# What is an “indecomposable” matrix?

What is an indecomposable matrix? I tried to find what it is, but Wikipedia does not have an entry for it. Also, what properties does such matrix have?

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You should provide some background. In what context did you find this term? – Giuseppe Negro Dec 16 '12 at 2:08

See this entry in Planet Math: Fully Indecomposable Matrix.

See also Special matrices: scroll to "Decomposable". You'll find what it means to be decomposable, partly decomposable, and fully indecomposable.

Note: The term irreducible is usually used instead of indecomposable.

Wikipedia: "...a matrix is irreducible if it is not similar via a permutation to a block upper triangular matrix (that has more than one block of positive size)."
(Replacing non-zero entries in the matrix by one, and viewing the matrix as the adjacency matrix of a directed graph, the matrix is irreducible if and only if the digraph is irreducible.)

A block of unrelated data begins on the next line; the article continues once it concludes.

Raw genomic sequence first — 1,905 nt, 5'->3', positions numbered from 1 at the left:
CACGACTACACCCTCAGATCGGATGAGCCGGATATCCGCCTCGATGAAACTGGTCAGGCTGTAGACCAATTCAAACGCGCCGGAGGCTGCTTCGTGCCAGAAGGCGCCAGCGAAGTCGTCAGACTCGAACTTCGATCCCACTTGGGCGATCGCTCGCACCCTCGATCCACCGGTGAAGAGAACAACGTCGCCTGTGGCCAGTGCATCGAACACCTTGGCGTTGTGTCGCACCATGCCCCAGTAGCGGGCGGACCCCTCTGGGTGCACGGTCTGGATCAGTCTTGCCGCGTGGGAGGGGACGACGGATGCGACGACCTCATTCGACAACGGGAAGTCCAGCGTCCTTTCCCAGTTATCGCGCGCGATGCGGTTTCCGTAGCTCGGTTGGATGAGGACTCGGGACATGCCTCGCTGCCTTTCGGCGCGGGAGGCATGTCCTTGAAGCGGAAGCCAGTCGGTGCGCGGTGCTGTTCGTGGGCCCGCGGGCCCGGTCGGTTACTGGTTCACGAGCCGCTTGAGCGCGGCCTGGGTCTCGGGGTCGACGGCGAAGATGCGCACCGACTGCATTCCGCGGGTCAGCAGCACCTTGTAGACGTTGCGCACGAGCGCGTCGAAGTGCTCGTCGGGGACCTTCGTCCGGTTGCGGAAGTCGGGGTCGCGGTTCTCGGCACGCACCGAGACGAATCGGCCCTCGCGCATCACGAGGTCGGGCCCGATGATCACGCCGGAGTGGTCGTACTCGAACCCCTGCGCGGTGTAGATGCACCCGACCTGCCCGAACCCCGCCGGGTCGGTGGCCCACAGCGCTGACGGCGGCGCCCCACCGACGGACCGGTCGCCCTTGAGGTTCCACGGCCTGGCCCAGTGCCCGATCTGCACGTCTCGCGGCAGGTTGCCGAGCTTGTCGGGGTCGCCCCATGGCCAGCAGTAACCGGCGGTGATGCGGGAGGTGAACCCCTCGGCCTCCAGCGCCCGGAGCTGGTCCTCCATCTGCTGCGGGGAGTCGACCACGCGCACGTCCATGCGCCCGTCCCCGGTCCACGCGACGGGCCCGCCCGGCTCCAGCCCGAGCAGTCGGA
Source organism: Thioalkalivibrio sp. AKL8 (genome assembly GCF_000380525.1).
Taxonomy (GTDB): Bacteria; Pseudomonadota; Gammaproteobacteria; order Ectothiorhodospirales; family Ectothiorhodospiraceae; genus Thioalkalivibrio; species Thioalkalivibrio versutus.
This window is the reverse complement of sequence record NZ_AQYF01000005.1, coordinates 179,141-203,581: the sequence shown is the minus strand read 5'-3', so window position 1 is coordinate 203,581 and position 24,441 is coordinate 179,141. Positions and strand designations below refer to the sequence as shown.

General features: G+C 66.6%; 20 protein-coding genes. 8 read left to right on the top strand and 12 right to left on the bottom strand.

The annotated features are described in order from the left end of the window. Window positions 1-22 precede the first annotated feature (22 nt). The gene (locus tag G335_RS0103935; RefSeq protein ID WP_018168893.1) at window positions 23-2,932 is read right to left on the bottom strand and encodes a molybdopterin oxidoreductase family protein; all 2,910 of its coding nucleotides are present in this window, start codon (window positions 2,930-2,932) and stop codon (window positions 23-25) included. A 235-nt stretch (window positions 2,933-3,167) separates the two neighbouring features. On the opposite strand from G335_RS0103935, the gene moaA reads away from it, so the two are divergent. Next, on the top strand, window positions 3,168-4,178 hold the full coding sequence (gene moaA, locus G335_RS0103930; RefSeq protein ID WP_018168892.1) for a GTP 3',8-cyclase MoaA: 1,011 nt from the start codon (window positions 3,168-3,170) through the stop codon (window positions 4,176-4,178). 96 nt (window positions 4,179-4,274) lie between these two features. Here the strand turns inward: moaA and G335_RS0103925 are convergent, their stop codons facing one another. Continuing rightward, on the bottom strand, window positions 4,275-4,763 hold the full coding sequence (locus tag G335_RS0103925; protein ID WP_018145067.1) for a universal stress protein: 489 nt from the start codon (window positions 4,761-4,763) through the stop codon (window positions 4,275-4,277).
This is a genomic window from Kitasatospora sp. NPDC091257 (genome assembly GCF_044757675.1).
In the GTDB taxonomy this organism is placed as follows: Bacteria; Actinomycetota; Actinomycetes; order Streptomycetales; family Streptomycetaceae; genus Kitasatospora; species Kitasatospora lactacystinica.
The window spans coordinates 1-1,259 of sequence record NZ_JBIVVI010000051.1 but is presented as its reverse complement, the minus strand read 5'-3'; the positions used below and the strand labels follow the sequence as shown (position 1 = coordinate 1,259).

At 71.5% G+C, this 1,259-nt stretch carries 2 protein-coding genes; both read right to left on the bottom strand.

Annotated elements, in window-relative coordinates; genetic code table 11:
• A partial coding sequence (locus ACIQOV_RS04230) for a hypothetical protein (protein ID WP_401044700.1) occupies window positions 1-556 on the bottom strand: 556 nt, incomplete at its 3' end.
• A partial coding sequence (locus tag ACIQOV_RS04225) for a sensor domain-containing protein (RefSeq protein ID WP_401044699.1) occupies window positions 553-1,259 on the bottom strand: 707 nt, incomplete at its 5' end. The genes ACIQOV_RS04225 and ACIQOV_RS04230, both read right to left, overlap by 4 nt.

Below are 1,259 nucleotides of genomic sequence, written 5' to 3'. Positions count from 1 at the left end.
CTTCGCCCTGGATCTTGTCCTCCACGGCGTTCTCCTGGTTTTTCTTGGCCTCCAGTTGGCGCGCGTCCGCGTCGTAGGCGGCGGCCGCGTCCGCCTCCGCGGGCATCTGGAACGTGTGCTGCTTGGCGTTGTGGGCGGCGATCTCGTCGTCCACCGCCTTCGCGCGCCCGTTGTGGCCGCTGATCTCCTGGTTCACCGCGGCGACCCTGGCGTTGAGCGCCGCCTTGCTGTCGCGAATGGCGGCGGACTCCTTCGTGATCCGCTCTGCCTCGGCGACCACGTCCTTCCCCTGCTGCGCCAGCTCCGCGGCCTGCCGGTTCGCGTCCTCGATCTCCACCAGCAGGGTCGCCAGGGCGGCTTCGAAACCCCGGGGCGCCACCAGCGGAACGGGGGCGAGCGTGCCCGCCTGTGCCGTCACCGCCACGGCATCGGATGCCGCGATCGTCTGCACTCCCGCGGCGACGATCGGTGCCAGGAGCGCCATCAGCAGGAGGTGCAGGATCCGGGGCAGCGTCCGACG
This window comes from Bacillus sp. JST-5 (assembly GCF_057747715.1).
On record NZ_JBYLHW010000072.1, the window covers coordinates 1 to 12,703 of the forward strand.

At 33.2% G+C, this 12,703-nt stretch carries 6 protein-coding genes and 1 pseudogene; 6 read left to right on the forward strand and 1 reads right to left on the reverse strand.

PlanetMath: reducible matrix
"An $n\times n$ matrix $A$ is said to be a reducible matrix *if and only if* for some permutation matrix $P$, the matrix $P^TAP$ is block upper triangular matrix."
If a square matrix is not reducible, it is said to be an irreducible matrix.

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I think "irreducible" is much, much popular than "indecomposable". – user1551 Dec 16 '12 at 2:35
I agree, @user1551 ! – amWhy Dec 16 '12 at 2:35
+1 hope you are well, Amy. :) – Babak S. Aug 17 '13 at 3:35